News Release

Covert and overt political signaling online

Peer-Reviewed Publication

Santa Fe Institute

The use of covert signals to highlight political identity online.

image: A new empirical study shows that Twitter users are more likely to overtly share their political opinions when in groups of people who think similarly, and tend to use covert signals when in mixed groups. view more 

Credit: Tamara van der Does

In the 1970s, a handkerchief peeking from a man’s back pocket was a useful way of signaling his gayness to other gay men — while keeping his sexual identity secret from everyone else, who were unlikely to know the hanky’s hidden meaning. 

This is an example of a “covert signal,” and a new paper in the Proceedings of the National Academy of Science demonstrates empirically for the first time that people use covert signals of their political identity online. Furthermore, they do so more often in mixed groups, preferring overt signals in groups that mostly share their beliefs. These covert signals allow people to communicate with people who share their political identity without risking pile-ons from those who disagree.

These ideas were developed in a theory of covert signaling by Paul Smaldino, associate professor of cognitive and information sciences at UC Merced, but had yet to be tested. “This is very hard to study empirically,” says Tamara van der Does, a postdoctoral fellow at Santa Fe Institute and lead author of the paper. “How do you measure a covert identity signal, given that it’s covert?”

She and her coauthors, including SFI Professor Mirta Galesic, puzzled over for months until they came up with a clever strategy. During the run-up to the 2020 election, they collected tweets from politically extreme Twitter users, on both the left and the right. Indiana University graduate student Zackary Dunivin developed a method to download follower networks and determine if the followers were mostly similarly extreme, or more heterogeneous. Then for each tweet, they had four groups of raters guess the political affiliation of the tweeter. Some of the raters were politically extreme, either on the right or the left, and some were more moderate. The tweets that generated the most disparate guesses between these groups were selected as the most likely to be covert signals.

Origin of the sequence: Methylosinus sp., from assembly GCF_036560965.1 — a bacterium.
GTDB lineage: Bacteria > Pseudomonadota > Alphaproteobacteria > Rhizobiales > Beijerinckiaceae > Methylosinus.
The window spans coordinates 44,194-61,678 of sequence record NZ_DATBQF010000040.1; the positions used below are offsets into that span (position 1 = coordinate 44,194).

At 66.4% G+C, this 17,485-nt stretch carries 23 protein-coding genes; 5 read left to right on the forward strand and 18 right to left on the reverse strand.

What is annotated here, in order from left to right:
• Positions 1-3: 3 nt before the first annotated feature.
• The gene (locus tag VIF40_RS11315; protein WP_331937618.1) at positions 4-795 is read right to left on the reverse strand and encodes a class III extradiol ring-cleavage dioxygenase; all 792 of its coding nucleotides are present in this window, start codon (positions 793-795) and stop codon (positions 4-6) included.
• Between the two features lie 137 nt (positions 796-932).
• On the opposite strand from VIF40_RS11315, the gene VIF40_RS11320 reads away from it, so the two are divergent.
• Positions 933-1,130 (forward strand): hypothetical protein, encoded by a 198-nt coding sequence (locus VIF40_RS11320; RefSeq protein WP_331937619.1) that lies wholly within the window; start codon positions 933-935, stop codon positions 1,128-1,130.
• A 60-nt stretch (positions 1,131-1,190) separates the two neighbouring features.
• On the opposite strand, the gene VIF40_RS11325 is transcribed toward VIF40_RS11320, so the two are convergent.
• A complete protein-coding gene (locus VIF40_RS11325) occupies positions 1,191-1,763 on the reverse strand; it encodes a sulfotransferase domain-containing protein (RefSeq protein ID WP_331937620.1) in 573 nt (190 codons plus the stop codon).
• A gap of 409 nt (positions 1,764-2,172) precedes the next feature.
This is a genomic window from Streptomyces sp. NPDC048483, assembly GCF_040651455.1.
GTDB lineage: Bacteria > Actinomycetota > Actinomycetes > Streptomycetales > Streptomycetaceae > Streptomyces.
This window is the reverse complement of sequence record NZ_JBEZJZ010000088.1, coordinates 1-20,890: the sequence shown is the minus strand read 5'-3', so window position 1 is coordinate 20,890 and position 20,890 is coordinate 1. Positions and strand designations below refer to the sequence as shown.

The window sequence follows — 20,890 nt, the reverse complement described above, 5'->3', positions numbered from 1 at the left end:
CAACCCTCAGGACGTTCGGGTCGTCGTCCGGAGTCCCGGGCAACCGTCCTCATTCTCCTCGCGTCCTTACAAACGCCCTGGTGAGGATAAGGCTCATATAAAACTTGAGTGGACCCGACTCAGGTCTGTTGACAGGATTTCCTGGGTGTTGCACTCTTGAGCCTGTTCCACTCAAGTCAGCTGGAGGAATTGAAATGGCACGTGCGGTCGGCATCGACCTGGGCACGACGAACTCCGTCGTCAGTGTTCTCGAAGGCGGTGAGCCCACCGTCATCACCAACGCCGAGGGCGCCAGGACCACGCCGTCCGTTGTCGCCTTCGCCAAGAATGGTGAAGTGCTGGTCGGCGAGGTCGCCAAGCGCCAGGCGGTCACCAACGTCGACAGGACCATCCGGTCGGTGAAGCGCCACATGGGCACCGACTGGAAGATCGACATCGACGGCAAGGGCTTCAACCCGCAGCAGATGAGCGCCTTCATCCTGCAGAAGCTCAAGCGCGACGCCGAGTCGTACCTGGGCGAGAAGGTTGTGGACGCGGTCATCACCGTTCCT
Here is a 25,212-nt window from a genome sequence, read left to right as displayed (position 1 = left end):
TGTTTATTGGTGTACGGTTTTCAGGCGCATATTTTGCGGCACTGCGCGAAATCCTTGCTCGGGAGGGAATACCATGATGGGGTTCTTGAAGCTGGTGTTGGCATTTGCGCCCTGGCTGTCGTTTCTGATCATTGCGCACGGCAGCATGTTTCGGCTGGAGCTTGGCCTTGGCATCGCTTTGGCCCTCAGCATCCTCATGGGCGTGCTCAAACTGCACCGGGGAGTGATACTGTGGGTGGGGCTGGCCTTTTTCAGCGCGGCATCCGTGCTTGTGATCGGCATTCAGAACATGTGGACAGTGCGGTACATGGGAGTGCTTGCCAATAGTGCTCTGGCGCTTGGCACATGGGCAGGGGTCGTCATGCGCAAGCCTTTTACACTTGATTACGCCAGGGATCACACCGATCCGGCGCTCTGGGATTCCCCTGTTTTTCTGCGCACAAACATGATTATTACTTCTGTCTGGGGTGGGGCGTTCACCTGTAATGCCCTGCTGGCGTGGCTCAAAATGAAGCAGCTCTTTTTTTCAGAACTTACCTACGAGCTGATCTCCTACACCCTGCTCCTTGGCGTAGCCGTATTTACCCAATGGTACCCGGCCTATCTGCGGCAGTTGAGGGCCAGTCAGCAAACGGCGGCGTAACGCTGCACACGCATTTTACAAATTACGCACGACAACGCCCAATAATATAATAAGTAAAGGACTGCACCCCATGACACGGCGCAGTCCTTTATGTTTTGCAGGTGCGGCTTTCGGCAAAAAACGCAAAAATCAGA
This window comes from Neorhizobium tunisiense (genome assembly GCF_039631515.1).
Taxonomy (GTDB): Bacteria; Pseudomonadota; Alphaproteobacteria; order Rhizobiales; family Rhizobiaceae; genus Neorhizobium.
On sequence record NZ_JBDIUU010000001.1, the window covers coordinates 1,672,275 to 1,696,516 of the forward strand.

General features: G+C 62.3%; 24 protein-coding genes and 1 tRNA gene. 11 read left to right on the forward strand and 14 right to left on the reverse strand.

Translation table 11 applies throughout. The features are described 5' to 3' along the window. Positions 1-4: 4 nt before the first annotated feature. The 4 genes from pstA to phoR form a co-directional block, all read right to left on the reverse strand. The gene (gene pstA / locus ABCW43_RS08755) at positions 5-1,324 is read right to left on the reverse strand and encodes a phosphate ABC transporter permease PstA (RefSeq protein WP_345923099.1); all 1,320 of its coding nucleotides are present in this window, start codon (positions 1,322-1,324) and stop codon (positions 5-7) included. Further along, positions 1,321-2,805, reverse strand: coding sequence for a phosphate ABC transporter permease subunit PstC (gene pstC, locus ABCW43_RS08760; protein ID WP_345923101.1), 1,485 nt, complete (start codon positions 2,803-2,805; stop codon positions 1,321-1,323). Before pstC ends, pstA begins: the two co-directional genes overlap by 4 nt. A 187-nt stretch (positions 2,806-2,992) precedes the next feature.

Finally, the raters played an online game, where they selected from overt and covert tweets to share with groups of audience members who were either strictly politically co-partisan with the rater or mixed co- and cross-partisan. Their goal was to maximize likes and avoid dislikes from the audience members.    

“We wanted to see: when there are more audience members from the out-group, do participants in the game share more covert tweets?” van der Does says. “We were quite mind blown, in that it was actually the case!”

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